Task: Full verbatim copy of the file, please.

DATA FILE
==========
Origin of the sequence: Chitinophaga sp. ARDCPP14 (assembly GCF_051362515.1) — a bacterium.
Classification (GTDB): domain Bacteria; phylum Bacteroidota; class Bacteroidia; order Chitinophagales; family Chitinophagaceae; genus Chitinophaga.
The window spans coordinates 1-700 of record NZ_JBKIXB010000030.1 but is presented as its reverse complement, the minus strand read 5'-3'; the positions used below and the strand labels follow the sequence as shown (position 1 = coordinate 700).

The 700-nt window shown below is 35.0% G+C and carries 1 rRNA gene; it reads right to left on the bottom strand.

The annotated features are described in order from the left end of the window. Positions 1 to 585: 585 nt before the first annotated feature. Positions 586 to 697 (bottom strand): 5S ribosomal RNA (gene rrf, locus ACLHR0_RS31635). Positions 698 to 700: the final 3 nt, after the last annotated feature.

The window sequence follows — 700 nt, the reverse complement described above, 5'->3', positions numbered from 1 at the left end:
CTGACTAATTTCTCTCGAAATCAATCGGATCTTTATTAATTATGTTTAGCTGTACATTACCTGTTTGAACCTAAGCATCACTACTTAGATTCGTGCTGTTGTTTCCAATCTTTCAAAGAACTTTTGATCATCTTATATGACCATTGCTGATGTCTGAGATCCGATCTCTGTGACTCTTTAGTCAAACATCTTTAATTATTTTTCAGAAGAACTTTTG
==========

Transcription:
Origin of the sequence: Chitinophaga sp. ARDCPP14 (assembly GCF_051362515.1) — a bacterium.
Classification (GTDB): domain Bacteria; phylum Bacteroidota; class Bacteroidia; order Chitinophagales; family Chitinophagaceae; genus Chitinophaga.
The window spans coordinates 1-700 of record NZ_JBKIXB010000030.1 but is presented as its reverse complement, the minus strand read 5'-3'; the positions used below and the strand labels follow the sequence as shown (position 1 = coordinate 700).

The 700-nt window shown below is 35.0% G+C and carries 1 rRNA gene; it reads right to left on the bottom strand.

The annotated features are described in order from the left end of the window. Positions 1 to 585: 585 nt before the first annotated feature. Positions 586 to 697 (bottom strand): 5S ribosomal RNA (gene rrf, locus ACLHR0_RS31635). Positions 698 to 700: the final 3 nt, after the last annotated feature.

The window sequence follows — 700 nt, the reverse complement described above, 5'->3', positions numbered from 1 at the left end:
CTGACTAATTTCTCTCGAAATCAATCGGATCTTTATTAATTATGTTTAGCTGTACATTACCTGTTTGAACCTAAGCATCACTACTTAGATTCGTGCTGTTGTTTCCAATCTTTCAAAGAACTTTTGATCATCTTATATGACCATTGCTGATGTCTGAGATCCGATCTCTGTGACTCTTTAGTCAAACATCTTTAATTATTTTTCAGAAGAACTTTTG